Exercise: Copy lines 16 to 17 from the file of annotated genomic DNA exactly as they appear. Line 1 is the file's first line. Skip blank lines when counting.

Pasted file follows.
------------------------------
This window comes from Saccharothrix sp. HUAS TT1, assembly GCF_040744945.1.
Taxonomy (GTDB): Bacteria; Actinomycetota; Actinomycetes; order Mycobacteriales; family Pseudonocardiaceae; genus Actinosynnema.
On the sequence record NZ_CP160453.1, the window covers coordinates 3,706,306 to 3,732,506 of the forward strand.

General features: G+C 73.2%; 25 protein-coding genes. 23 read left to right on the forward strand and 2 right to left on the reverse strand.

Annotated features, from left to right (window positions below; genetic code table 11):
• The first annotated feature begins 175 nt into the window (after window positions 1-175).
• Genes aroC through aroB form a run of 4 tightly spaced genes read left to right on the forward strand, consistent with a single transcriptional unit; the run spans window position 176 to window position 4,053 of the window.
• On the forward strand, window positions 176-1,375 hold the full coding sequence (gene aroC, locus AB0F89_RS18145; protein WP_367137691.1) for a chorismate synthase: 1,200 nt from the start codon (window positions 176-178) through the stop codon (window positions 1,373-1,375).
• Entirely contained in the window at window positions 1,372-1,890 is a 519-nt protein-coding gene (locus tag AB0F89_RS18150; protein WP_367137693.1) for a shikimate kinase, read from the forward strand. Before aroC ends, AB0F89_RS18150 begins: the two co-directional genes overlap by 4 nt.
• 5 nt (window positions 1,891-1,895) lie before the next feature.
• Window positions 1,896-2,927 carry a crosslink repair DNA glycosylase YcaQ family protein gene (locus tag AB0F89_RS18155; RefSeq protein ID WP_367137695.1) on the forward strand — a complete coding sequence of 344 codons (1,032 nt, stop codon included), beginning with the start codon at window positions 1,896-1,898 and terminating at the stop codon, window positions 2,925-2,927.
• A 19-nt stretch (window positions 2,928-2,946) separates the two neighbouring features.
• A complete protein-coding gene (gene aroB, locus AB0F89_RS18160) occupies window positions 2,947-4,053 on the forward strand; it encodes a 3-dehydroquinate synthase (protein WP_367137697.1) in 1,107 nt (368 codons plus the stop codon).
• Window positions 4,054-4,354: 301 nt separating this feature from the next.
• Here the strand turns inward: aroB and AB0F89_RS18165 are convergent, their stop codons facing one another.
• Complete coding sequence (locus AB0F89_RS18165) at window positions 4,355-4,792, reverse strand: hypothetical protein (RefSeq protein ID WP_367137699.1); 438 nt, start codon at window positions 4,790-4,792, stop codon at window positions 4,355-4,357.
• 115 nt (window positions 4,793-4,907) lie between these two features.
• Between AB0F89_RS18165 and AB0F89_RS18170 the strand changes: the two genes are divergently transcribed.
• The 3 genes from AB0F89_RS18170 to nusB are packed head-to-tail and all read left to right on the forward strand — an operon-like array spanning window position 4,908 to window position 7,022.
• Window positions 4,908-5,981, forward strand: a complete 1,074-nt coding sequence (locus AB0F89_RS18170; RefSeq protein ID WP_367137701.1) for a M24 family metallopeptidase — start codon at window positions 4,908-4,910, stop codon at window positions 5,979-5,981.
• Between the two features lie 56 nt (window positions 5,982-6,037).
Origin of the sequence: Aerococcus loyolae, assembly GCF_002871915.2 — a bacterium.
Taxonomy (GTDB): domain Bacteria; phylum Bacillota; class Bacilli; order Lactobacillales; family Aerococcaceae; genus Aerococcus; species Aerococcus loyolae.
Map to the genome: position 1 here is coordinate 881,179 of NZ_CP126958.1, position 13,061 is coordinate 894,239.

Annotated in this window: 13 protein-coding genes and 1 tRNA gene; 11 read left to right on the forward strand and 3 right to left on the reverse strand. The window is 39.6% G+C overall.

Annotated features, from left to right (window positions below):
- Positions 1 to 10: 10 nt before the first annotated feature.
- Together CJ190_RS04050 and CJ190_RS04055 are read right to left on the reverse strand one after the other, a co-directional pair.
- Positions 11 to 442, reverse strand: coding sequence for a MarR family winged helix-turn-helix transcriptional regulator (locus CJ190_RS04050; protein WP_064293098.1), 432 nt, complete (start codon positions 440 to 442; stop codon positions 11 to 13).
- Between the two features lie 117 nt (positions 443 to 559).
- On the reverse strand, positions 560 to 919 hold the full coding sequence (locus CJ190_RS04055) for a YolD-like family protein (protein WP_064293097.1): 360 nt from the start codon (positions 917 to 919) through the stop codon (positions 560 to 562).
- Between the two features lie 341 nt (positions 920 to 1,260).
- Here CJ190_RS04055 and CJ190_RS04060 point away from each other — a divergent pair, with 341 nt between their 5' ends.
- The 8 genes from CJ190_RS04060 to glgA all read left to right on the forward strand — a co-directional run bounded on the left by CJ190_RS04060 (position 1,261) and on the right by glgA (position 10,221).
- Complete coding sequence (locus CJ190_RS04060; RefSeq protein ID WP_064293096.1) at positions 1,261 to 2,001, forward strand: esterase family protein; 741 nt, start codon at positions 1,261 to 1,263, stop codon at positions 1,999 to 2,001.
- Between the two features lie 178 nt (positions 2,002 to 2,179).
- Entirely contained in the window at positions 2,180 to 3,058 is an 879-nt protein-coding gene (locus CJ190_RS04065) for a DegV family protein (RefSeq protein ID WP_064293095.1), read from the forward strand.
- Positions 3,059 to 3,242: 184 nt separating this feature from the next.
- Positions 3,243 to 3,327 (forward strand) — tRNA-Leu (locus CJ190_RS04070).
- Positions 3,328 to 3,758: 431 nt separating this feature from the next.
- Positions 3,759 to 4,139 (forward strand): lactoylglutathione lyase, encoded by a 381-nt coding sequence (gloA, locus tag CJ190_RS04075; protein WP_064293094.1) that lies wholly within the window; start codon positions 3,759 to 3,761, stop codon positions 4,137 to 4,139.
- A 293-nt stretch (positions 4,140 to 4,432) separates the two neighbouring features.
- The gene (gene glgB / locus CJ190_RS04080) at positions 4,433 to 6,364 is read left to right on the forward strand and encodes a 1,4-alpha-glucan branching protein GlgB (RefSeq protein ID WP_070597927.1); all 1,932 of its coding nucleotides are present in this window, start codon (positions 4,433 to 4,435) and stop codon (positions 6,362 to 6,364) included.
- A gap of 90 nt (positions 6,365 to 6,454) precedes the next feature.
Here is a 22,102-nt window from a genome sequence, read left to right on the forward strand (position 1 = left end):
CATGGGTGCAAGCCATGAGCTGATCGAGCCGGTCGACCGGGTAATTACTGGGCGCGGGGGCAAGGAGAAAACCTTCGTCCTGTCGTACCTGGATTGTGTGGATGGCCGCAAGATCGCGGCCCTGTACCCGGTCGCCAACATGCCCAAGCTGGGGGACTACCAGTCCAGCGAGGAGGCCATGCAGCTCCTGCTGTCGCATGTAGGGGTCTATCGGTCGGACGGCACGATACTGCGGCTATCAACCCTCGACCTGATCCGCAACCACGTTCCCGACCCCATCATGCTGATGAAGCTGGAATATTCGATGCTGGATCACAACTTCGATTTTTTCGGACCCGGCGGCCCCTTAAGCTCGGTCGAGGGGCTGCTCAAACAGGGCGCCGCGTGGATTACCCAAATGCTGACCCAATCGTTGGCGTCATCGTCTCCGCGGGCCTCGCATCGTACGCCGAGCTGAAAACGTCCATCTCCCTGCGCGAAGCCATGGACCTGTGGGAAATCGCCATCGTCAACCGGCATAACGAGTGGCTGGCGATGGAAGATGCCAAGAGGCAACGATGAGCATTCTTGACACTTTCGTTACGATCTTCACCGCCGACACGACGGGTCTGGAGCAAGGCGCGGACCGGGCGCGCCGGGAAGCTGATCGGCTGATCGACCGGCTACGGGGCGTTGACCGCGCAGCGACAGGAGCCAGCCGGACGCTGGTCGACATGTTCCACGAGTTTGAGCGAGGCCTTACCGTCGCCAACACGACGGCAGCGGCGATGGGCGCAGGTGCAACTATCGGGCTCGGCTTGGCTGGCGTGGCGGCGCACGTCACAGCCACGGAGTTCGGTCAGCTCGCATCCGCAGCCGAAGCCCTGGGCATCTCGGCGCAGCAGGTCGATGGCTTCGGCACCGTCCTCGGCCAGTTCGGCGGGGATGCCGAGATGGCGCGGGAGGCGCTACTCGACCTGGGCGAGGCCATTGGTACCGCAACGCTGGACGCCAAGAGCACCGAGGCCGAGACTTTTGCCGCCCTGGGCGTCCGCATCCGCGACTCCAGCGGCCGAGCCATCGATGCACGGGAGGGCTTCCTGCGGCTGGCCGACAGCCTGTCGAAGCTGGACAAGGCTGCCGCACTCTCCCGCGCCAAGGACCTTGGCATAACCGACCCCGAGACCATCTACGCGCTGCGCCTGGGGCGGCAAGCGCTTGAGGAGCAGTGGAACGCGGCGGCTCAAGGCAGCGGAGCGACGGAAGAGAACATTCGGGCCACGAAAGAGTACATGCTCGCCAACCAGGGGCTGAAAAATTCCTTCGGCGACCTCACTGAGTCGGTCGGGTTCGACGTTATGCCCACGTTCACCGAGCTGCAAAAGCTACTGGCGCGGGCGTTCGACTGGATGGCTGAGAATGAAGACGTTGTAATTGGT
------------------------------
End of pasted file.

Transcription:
• Complete coding sequence (locus AB0F89_RS18165) at window positions 4,355-4,792, reverse strand: hypothetical protein (RefSeq protein ID WP_367137699.1); 438 nt, start codon at window positions 4,790-4,792, stop codon at window positions 4,355-4,357.
• 115 nt (window positions 4,793-4,907) lie between these two features.